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Annotations relating to decorators.
A decorator implements one or more bean types and intercepts business method invocations of beans which implement those bean types. These bean types are called decorated types.
A decorator is a managed bean annotated
Decorators are superficially similar to interceptors, but because they directly implement operations with business semantics, they are able to implement business logic and, conversely, unable to implement the cross-cutting concerns for which interceptors are optimized. Decorators are called after interceptors.
The set of decorated types of a decorator includes all
bean types of the managed bean that are Java interfaces,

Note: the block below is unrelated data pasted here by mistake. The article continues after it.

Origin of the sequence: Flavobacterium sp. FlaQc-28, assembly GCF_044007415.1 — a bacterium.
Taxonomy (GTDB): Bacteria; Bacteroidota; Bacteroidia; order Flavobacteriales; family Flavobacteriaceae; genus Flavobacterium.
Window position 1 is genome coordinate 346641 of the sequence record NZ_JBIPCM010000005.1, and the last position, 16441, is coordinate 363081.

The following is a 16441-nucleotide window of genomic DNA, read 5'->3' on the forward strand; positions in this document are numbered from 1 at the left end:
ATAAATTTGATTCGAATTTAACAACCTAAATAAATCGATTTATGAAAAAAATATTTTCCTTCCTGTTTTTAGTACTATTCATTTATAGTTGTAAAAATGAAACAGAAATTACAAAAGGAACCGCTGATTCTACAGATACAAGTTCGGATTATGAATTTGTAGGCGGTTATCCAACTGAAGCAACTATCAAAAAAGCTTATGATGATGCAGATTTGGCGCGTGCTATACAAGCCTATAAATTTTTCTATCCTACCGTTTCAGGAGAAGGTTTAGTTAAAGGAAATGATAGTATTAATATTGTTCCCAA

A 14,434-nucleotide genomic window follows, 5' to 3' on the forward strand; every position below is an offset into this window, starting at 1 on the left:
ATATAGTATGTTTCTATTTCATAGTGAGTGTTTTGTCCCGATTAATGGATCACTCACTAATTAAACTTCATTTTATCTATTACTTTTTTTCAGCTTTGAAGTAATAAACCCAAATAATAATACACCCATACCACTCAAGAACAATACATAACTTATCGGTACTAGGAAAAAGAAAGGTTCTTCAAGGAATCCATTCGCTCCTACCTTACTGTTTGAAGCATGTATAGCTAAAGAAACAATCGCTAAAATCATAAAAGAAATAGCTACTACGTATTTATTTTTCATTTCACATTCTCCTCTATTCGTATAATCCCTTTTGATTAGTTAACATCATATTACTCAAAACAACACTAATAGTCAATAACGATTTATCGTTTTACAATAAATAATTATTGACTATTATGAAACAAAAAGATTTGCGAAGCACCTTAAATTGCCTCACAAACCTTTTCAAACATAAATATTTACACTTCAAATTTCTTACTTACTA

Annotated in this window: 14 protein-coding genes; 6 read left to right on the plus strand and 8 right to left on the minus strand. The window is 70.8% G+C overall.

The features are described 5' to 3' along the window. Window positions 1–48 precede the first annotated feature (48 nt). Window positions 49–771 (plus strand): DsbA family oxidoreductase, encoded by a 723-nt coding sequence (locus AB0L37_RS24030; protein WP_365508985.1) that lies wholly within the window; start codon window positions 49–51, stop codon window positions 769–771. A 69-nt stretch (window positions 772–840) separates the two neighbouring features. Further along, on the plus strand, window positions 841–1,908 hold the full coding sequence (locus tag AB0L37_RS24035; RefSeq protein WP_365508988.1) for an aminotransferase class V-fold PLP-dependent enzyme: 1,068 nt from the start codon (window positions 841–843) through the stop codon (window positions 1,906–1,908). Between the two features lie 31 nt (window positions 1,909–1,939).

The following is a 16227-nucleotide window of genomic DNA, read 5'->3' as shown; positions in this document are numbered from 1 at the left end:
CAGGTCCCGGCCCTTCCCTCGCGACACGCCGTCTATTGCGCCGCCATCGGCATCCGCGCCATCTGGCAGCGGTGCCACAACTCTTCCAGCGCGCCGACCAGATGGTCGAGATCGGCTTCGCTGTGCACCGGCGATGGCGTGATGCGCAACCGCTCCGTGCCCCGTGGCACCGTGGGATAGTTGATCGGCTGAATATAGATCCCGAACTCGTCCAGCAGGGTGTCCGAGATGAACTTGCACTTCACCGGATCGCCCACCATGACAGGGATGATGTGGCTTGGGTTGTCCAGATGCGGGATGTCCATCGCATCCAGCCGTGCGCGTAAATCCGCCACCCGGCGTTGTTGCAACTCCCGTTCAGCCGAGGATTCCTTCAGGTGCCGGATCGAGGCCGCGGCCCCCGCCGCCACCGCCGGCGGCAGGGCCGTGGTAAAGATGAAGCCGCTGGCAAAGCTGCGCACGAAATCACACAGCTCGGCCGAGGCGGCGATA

. The decorator bean
class and its superclasses are not decorated types of the
decorator. The decorator class may be abstract.
A decorator intercepts every method:
A decorator may be an abstract class, and is not required to implement every method of every decorated type.
All decorators have a
delegate injection point.
A delegate injection point is an injection point of the bean
The type of the delegate injection point must implement or extend every decorated type. A decorator is not required to implement the type of the delegate injection point.
By default, a bean archive has no enabled decorators. A decorator must be explicitly enabled by listing its bean class under the <decorators> element of the beans.xml file of the bean archive. The order of the decorator declarations determines the decorator ordering. Decorators which occur earlier in the list are called first.
A decorator is bound to a bean if:
If a managed bean class is declared final, it may not have decorators. If a managed bean has a non-static, non-private, final method, it may not have any decorator which implements that method.
A decorator instance is a dependent object of the object it decorates.